This week, I wrote a column about Twitter — just a primer, really, so that the friends who ask me about it will get off my back. 🙂 I signed up for Twitter in our Digital Campaigns class, and though I knew what it was, I didn’t think it would be of use to me. Was I ever wrong. Though I don’t tweet much, I really rely on Twitter as a source of the latest news, as it’s happening, rather than after someone else writes an entire story about it. I sometimes feel like I looked into my Twitter feed and saw the future.
For example, I read a tweet last night about a cruise ship that outran pirates in the Gulf of Aden. Today, I was home sick and flicked on the TV right as Charlie Gibson was reporting this ABC’s World News Tonight. Granted, nightly news programs always report news later than others, but this felt like very old news to me. One of the great values of the Web is that it allows me to find news when I want to read about rather than when it’s fed to me. I carry this theme on in my final paper by discussing the need to put power in the hands of the people during the 2012 race for the White House.
The last time I wrote a column because I noticed friends asking about something was this past summer, when I wrote about BlackBerry tips because too many people I knew didn’t know half of the things they could do with their BlackBerrys. Like many of us, these people tossed the manual when they bought the thing. Even had they kept it, many shortcuts aren’t in the manual and aren’t easy to find. The column was the #1 most read and most emailed story on WSJ.com for the next few days, and remained in the top 10 list for the next couple weeks.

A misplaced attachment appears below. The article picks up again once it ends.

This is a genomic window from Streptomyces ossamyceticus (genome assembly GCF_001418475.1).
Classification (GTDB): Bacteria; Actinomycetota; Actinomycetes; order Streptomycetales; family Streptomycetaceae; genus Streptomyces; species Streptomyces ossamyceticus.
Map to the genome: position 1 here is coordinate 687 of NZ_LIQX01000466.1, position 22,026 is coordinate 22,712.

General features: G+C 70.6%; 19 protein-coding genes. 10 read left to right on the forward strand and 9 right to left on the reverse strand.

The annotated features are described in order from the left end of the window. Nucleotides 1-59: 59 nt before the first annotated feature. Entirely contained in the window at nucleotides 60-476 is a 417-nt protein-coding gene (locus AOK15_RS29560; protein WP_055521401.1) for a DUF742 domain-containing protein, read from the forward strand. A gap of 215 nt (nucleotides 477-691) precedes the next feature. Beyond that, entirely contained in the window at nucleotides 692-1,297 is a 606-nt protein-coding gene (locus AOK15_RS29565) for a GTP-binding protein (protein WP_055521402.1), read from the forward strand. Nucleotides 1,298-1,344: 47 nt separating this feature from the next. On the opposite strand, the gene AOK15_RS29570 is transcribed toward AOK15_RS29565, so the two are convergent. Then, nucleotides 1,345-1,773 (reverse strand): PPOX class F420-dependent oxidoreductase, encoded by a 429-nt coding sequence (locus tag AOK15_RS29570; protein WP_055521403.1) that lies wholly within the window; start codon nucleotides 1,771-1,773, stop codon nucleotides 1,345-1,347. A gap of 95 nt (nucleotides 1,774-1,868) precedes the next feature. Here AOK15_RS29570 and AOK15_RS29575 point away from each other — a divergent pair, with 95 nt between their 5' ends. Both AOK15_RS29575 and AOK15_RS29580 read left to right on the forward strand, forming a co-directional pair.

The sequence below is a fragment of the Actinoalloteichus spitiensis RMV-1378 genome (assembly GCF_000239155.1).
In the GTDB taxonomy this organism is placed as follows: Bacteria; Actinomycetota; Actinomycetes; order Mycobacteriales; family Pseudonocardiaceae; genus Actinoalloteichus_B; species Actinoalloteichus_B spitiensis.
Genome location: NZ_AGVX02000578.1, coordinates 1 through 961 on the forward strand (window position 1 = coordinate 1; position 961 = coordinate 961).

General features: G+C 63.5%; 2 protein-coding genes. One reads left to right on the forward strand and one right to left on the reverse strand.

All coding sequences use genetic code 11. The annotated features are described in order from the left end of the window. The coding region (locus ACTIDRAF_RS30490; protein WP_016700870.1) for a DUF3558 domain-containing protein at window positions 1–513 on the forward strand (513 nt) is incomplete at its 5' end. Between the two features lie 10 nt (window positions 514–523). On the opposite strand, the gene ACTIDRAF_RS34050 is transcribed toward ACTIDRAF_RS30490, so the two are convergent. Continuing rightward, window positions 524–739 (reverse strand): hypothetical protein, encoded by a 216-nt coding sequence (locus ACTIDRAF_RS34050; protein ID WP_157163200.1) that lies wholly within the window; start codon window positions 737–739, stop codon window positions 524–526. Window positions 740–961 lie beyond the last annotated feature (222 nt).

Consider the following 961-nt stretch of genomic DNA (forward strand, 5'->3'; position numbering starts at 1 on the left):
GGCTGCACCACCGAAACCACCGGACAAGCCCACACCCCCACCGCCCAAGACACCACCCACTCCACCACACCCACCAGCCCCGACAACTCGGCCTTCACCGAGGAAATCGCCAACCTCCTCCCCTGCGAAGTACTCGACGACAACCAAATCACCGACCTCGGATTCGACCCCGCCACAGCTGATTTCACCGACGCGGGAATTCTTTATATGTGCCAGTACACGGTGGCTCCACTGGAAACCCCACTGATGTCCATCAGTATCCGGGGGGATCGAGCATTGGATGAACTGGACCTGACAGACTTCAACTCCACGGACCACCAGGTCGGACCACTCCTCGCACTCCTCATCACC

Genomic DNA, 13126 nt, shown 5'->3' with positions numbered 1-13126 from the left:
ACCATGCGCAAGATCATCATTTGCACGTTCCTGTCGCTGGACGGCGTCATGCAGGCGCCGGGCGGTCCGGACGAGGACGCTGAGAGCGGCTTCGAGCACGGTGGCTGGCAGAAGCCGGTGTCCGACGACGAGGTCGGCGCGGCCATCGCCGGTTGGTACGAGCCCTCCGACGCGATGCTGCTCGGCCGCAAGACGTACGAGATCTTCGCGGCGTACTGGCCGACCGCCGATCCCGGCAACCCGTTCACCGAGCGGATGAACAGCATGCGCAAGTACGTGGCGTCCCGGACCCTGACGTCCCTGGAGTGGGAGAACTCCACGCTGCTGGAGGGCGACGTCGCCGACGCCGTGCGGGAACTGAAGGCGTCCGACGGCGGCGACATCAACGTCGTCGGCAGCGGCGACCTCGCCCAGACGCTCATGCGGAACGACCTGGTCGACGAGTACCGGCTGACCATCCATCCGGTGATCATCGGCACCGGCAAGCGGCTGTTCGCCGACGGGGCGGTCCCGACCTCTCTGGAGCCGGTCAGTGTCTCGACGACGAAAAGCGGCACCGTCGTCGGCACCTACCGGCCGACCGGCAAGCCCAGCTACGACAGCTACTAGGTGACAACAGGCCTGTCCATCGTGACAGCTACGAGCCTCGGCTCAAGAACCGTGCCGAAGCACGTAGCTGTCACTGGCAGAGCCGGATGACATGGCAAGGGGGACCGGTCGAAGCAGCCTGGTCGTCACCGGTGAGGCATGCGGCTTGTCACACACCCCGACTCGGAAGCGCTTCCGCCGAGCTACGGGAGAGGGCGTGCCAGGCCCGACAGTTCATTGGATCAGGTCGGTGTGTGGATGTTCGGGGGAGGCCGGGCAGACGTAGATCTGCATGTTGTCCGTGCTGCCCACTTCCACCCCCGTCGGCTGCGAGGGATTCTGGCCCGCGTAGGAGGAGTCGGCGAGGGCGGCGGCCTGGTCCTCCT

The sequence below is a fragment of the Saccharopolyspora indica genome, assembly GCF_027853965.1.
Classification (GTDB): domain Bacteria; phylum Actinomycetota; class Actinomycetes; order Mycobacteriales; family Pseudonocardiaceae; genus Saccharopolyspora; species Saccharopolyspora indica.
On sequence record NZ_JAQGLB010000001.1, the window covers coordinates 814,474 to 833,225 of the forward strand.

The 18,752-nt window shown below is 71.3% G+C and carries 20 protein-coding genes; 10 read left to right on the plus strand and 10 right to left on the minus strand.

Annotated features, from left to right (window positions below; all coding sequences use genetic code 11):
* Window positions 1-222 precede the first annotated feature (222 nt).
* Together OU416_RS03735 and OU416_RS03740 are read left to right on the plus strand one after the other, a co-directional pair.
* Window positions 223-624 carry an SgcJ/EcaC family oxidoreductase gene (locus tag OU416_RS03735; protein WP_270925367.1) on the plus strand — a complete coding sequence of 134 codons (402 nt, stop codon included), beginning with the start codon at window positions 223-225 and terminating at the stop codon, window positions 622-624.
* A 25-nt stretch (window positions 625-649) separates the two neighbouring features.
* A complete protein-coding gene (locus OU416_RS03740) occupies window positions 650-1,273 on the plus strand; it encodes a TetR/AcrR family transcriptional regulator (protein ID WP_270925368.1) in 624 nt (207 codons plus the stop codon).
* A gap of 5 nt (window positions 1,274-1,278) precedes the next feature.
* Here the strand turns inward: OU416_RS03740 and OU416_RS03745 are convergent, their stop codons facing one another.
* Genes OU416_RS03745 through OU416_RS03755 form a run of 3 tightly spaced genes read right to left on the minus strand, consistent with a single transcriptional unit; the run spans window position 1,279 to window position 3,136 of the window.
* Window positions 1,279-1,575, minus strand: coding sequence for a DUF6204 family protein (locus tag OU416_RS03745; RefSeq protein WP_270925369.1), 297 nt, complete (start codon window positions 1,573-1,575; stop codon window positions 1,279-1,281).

I received hundreds of emails from readers, thanking me for writing the BlackBerry Tips column. People who used a BlackBerry since 2002, when it first came out in its smartphone form, emailed in awe, hurling thanks and praise at me. They were so appreciative that I explained something they could have found with a few Google searches–but never did.
Technology amazes me because it reflects human nature: We can and do live with things that bug us for far longer than we should. If our car’s passenger-side door lock is broken and doesn’t unlock when we unlock the driver’s side door, we might likely get over it for months or even years (I did this with my old Saab for over seven years). If we accidentally hit a key on our BlackBerry that sends our cursor hundreds of emails backward to a message from three months ago, we might scroll up for 10 minutes straight to reach the top of the screen rather than pressing “T.”
The grass may always be greener on the other side of the fence, as the saying goes, but I’ve found that most people stick it out with what they have and grow accustomed to its idiosyncrasies–especially when they don’t have the time or money to try something new.
Barack Obama seems like he’s off to a good start with a new way of governing. He’s taking advantage of open-source government and using the digital world to enable more transparency. Let’s hope it continues.